Mabel's reunion: Just like old times


Listen to this article

CHAMPAIGN — A quarter-century ago, the nighttime heart of Campustown was lit by two bright signs, the Co-Ed Theater marquee and Mabel's, now both gone.

But Mabel's, where there was music almost every day of the month, is coming back for one show Saturday night at Brothers Bar & Grill, which now occupies its former space in the top floor at 613 E. Green St., C, above Spicy Tang.

There were national and international acts like Alice In Chains, Cheap Trick, the Edgar Winter Group, Hum, Husker Du, Koko Taylor, Joan Jett, Sam and Dave, and Soul Asylum.

There were local acts that always seemed on the verge of making it big: B-Lovers, the Elvis Brothers, Last Gentlemen, Otis and the Elevators, Menthol, Poster Children, the Vertebrats ...

"There were 50 bands that could draw a large crowd back then," says Paul Faber, who became a co-owner "by accident" in 1981 when he thought he would be a silent partner.

Faber ended up working long hours, and was a familiar face, with thick hair piled up high in a pompadour.

He says people accused him of aping Buster Poindexter, who had a huge hit in the late '80s with "Hot Hot Hot."

But Faber notes that the man behind Poindexter, David Johansen, had played at Mabel's years before adopting that alter ego, after breaking up with the protopunk New York Dolls.

Besides the local and national acts, you could even see a local guy who was also a national act — Adrian Belew, who played with Frank Zappa, David Bowie and Tom Tom Club while making solo records for several years in Urbana.

Rob Arrol of local band dick justice loved rubbing shoulders with the big acts.

"The big revelation to me when opening for national acts was that bands with label backing and a tour bus were really not that different from the bands with no backing and slugging it out in the clubs," he says. "We were all in the same boat, essentially. I have great memories of Jim Ellison (of Material Issue) sitting through our sound check and giving us tips on how to better tweak our amps for the room."

After opening for the Goo Goo Dolls, Arrol shared a beer with bassist Robby Takac "while both of us waited to get paid."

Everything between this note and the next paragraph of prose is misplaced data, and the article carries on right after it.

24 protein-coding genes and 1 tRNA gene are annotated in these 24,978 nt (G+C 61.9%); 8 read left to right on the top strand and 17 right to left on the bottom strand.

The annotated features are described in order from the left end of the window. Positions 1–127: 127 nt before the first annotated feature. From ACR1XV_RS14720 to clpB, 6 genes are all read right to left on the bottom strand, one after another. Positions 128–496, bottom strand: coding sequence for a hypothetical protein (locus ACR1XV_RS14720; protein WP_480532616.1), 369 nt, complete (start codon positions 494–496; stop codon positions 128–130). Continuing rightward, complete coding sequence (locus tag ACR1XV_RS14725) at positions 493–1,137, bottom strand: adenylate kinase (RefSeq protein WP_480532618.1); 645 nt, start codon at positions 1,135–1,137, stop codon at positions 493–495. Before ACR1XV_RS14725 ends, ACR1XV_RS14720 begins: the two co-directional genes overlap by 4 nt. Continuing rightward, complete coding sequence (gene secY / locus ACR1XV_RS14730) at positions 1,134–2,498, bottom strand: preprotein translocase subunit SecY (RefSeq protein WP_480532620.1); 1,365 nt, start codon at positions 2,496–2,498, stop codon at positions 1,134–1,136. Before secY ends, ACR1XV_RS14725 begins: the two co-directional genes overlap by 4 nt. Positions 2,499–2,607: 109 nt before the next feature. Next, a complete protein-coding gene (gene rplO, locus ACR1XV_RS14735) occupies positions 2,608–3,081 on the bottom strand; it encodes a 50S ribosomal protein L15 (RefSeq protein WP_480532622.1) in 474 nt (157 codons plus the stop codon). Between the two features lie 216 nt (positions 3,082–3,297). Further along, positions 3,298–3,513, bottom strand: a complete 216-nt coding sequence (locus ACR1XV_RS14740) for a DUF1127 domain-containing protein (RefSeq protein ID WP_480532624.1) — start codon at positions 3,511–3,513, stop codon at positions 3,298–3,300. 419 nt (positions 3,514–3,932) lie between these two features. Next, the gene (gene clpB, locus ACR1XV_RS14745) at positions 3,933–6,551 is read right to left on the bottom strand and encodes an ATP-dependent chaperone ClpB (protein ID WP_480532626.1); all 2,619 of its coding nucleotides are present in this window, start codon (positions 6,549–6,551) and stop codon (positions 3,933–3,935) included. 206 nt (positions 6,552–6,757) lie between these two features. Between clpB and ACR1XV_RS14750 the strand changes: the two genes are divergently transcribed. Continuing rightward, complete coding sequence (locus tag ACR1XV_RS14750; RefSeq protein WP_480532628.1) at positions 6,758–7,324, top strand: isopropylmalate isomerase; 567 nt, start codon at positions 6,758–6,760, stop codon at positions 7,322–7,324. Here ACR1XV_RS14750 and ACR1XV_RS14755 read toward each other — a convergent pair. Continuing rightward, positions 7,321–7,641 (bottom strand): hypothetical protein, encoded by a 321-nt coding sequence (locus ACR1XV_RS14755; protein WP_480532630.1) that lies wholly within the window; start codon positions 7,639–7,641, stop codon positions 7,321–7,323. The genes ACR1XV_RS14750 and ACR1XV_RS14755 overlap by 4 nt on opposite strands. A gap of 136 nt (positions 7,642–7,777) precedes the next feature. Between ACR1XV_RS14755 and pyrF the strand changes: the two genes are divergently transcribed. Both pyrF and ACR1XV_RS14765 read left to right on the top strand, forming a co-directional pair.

"The Goo Goo Dolls were touring in support of their album 'A Boy Named Goo,' and their single 'Name' was climbing the charts. I was dumbfounded to learn they had similar challenges and obstacles that my band was facing, but on a somewhat larger scale," Arrol says.

Another local regular was Mark Rubel, who played in Captain Rat and recorded bands at Pogo Studio in Champaign.

He recalls his band's Christmas shows, as well as:

"The Cramps. The night John Lennon was assassinated that I ended up subbing for J.B. Hutto and the Hawks, opening for George Thorogood. All Vertebrats shows. John Lee Hooker. Adrian Belew. Elvis Brothers, Kool Ray and the Polaroidz. Cheap Trick. George Faber jams, always fun."

There was something almost every night.

"It was amazing how people would just go there to be part of the scene, no matter who was playing," Rubel says.

Among the scheduled bands for Saturday's reunion are Last Gentlemen, Nix '86, The Martyrs, Three Hour Tour (Darren Cooper/Parasol Records), The Jans Project (B-Lovers/Turning Curious), The Surly Bells (Ken Draznik, Jimmy Wald and special guests) and Charlie "The Quaker" Edwards, who will DJ between bands.

Wald stresses that it is not a Vertebrats reunion for him and Draznik.

"Kenny and I are really focused on The Surly Bells and the new songs that we have written, and we are excited about our musical collaboration circa 2016," he says.

Many of Wald's fondest memories "had mostly to do with our fans/friends, and the tremendous times we all had together."

"While we were proud of what we accomplished as a band, we were equally if not more proud of the path we helped to blaze for other groups that played contemporaneously with us, and those that were to follow in the years after we were no more," he says.

Lifelong friendships were made, he adds.

Draznik, too, loved the club.

"I will say that I always thought Mabel's was a nicer club than almost any that we ever played, anywhere," he says. "Jimmy and I could not pass up the opportunity to play music in that space, and we're thrilled that our good friends Nick Rudd, Steve Scariano, Todd Fletcher and Terry Wathen are helping us out by making us sound so much better than we really are."

Arrol says "everyone that worked there was what I'd call 'hardcore cool.'

"They were their own little family and seemed very protective of what they had built and supported. It was only after you played there a few times, were consistently friendly and established a connection that you started to feel welcome."

Memories of a former Mabel's regular

I drank my fair share of beer at Mabel's in the 1980s, and less so in the '90s. Some memories:

Went to almost every Vertebrats show there, and a lot of shows by Combo Audio, a Police-like trio, because a friend liked them.

Long lines for the bathrooms on the big nights, and the odor of vomit.

Christmas Eve 1983, so cold that even a huge crowd for George Faber couldn't warm up the place. The high that day was minus 12.

Husker Du ripping up my eardrums.

Eric Burdon of the Animals and an interminable rap during "Sky Pilot."

If you go

What: Mabel's reunion.

When: Doors open at 6 p.m. Saturday.

Where: Brothers Bar & Grill, 613 E. Green St., C.

Tickets: $17 in advance, $20 at the door.



Reporter (retired)

Paul Wood retired as a reporter in 2019 after 38 years with The News-Gazette.

Trending Videos